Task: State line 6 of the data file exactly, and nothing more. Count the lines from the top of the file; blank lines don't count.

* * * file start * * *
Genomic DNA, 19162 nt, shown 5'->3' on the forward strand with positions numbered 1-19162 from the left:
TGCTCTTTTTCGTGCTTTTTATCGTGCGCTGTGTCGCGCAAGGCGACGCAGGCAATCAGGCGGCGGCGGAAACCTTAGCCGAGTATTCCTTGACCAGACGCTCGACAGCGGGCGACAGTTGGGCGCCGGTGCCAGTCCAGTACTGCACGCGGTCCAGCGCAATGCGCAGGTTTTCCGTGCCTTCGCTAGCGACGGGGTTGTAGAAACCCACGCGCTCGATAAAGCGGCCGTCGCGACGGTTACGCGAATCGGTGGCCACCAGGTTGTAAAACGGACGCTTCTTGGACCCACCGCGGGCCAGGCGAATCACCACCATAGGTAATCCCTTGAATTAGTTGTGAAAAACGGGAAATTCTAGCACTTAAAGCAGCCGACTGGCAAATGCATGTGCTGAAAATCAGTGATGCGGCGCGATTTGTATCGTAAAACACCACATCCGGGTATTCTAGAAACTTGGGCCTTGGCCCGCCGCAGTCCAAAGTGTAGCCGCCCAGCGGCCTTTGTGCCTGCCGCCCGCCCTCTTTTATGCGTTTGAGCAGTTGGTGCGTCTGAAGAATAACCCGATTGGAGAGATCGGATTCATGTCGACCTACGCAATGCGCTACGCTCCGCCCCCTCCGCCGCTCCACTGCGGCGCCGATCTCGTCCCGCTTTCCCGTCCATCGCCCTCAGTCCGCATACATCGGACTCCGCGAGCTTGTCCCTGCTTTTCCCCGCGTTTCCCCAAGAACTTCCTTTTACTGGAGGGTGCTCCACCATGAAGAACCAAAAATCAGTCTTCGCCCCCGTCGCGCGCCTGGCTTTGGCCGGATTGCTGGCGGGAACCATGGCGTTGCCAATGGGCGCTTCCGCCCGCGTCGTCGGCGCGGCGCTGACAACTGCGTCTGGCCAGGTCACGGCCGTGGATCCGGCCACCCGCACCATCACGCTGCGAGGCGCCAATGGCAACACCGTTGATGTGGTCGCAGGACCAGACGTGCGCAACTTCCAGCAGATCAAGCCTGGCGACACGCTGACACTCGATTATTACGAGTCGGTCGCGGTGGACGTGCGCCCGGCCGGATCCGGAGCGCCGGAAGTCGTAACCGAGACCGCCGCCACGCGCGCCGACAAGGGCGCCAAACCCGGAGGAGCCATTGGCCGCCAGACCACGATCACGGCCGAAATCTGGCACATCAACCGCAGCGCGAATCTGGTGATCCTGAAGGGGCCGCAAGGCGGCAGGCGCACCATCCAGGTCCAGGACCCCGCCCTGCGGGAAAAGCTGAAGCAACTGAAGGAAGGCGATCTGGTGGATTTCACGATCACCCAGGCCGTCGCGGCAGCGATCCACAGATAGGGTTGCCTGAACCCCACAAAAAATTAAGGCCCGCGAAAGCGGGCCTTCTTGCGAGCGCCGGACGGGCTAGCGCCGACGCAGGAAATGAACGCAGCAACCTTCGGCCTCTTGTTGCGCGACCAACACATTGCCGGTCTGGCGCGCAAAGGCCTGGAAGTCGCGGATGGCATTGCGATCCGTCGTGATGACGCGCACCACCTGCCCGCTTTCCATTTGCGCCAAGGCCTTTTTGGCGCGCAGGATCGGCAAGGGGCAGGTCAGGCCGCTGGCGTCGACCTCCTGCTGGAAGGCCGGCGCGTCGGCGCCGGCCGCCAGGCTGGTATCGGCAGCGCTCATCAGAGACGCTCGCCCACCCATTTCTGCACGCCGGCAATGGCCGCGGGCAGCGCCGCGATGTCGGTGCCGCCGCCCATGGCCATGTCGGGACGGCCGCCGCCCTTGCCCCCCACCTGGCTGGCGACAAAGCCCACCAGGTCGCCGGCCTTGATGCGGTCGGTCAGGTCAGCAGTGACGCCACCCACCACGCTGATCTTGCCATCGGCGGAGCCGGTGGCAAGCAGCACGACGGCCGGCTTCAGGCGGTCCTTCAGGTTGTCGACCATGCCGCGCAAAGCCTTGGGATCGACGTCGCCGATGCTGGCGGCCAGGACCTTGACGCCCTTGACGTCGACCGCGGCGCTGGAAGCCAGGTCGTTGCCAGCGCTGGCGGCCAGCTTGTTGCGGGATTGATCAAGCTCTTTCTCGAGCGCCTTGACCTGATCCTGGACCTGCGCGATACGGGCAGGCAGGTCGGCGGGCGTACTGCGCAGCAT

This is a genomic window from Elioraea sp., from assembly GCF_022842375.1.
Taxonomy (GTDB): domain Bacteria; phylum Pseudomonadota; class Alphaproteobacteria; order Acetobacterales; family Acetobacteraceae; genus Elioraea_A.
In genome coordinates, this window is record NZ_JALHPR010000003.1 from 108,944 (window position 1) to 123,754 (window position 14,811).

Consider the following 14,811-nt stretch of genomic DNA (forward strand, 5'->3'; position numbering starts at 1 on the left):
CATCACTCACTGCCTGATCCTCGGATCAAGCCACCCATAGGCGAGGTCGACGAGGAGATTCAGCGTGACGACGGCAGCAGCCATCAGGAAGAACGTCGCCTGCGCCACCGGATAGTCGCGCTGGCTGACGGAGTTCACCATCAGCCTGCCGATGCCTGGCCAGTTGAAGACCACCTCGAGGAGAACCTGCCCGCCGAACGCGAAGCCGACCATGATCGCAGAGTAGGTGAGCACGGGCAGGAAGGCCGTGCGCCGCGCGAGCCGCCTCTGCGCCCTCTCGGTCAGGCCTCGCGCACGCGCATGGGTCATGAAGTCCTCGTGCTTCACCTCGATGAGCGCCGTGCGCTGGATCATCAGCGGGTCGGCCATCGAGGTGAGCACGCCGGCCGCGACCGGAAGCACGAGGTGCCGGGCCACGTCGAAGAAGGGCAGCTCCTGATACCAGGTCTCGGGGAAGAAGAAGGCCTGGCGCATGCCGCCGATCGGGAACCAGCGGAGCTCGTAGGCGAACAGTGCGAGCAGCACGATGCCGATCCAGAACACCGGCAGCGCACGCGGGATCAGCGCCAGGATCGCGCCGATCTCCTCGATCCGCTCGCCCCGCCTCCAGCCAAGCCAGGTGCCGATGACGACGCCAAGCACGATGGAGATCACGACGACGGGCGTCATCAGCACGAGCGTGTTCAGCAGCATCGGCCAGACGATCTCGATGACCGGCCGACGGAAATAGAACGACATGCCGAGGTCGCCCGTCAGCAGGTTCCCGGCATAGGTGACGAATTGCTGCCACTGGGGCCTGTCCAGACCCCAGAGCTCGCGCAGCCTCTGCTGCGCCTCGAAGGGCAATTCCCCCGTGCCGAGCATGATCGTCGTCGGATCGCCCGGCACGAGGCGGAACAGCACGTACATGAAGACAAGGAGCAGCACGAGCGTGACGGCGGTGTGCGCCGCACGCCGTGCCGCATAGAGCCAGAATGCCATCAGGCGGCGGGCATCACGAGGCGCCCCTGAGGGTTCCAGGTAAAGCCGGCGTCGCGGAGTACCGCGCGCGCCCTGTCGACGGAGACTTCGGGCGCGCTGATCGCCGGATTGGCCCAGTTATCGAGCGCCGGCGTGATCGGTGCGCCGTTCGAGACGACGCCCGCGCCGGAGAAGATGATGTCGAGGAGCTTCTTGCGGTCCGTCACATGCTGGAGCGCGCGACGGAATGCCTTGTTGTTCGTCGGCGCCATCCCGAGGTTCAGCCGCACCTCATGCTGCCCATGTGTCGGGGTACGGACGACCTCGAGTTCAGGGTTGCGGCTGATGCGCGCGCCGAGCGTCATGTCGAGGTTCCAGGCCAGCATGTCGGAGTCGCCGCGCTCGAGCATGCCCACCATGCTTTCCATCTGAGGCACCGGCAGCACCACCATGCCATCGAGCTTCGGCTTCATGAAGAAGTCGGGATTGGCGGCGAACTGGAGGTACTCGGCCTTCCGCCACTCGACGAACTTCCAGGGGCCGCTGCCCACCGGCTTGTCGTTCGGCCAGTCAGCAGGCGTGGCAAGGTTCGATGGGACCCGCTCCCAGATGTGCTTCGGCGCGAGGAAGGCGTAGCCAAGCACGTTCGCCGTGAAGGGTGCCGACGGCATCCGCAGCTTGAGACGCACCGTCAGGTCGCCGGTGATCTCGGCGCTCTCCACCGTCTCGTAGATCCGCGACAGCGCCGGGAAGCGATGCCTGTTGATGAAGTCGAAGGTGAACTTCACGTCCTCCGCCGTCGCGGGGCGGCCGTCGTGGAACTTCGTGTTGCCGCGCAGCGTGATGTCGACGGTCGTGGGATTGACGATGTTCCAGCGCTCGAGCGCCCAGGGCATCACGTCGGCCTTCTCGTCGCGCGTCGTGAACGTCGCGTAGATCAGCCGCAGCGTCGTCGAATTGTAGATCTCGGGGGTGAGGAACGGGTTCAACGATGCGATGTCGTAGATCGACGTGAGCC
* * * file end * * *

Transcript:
Consider the following 14,811-nt stretch of genomic DNA (forward strand, 5'->3'; position numbering starts at 1 on the left):